There's a saying round here with the boat lads, "Once a ship tastes blood you will never cure it"
in other words once someone as been killed or injured on a boat or ship it will keep happening.
8 people died during the Titanic's construction.
:omr:
 
Yes, RaM, it reminds me of the Royal Navy submarine HMS Thetis which was lost on its sea trials shortly before the start of WW2 on 1st June 1939. A torpedo tube was accidentally flooded and caused the bow to sink onto the seabed. Incredibly, even though the stern remained above the surface , only 4 excaped and 99 were lost including many civilian personnel from the design team and builders etc. It was salvaged and re-comissioned as HMS Thunderbolt in 1940 and was lost with all hands in the Med in 1943 after being depth charged by an Italian ship.
 
8 people died during the Titanic's construction.
I expect it was common at the time to lose lives constructing a massive ship.
A very large, dangerous, workplace with lots of heavy and/or pointy things being around, and various levels of inexperience amongst the workforce.
You only ever hear about the ones associated with disasters though, because headlines.
 
I had never even heard of the Tenerife Airport Disaster (1972) but You Tube suggested video to me. I didn't watch the video but, out of curiosity, looked it up in Wikipedia.

Bizarrely, If you type just "Tene" in the search box, the suggested results are, in this order, Tene, Tennessee (despite it having a double n), Tenerife Airport Disaster, Tenet (film) and, fifth — two places behind the disaster — Tenerife itself. A real coup for the Tenerife Tourist Board!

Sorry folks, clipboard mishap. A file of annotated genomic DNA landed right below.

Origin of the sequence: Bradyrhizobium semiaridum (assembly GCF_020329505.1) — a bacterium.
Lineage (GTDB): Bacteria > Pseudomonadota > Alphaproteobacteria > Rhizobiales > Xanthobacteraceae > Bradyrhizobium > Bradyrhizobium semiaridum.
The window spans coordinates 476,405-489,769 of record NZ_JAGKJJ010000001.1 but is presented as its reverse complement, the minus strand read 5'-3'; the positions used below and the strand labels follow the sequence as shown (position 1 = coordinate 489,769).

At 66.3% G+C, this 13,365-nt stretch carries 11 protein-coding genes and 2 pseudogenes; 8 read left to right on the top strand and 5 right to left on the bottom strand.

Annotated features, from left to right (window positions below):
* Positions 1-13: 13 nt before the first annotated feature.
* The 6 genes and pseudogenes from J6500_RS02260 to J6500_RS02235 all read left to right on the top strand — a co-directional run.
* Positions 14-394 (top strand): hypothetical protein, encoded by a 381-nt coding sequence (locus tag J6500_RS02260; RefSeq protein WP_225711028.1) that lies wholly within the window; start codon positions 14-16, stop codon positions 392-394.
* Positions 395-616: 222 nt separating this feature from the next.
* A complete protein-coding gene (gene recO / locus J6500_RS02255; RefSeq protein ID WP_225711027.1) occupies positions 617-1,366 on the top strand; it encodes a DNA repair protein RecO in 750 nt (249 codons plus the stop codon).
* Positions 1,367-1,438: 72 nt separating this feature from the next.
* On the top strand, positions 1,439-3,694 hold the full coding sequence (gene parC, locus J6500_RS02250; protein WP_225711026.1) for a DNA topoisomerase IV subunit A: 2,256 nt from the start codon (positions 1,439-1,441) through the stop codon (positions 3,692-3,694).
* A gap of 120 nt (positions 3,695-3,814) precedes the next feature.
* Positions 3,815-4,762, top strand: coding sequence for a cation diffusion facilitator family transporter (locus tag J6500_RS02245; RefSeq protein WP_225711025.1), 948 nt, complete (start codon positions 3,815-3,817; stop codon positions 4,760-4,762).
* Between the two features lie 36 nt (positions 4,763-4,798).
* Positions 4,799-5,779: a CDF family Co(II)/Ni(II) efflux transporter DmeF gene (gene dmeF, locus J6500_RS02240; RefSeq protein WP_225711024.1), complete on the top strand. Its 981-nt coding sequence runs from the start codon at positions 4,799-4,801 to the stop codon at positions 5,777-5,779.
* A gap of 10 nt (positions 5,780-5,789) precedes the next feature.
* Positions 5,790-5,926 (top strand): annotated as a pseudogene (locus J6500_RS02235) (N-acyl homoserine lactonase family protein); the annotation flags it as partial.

Gist of it: foggy day, very busy airport, enormous misunderstanding, 2 planes crashed on the runway, 583 fatalities. Horrible.

The remarkable detail: Pan Am flight 1736 was a Boeing 747 registration N736PA. This very aeroplane was the first 747 to carry out a commercial flight (January 1970), the first 747 to be hijacked (August 1970), and was finally one of two Jumbos involved in the deadliest aircraft disaster in history (excluding of course 9/11).

Quite a career for one plane in just 3 short years.

Somehow reminds me of the career of the Mary Celeste, which was wrecked and abandoned, salvaged and restored, then featured in the famous disappearing crew mystery, and was later deliberately wrecked in an insurance fraud. Some craft are just plain unlucky.
Here is a video about the disaster, by one of my favorite Youtubers.

 
D326 was not, apparently, the loco involved in the Coppenhall Junction crash (it was D215 Aquitania)
My sources have it down as D326 (J A B Hamilton, Railway Accidents of the 20th Century)
 
Interestingly, the official accident report doesn't list the number of either loco involved. This is unusual compared to other similar reports I've read. Most of the ones I've read previously are steam era - maybe at some point there was a change of policy to avoid identifying specific vehicles?

https://www.railwaysarchive.co.uk/documents/MoT_Coppenhall1962.pdf
 
That's mentioned in the first page of the discussion thread I posted a link to - it's suggested that the loco numbers are irrelevant to the accident report and therefore omitted.
 
That's mentioned in the first page of the discussion thread I posted a link to - it's suggested that the loco numbers are irrelevant to the accident report and therefore omitted.
I did read the thread. My point is that its actually unusual for the locos and even carriages specifically involved not to be identified.

I've read a lot of those reports over the years, it being a specific area of interest for me. Here is one sample where the loco was named, only 5 years earlier:

https://www.railwaysarchive.co.uk/documents/MoT_Lewisham1957.pdf
 
Back
Top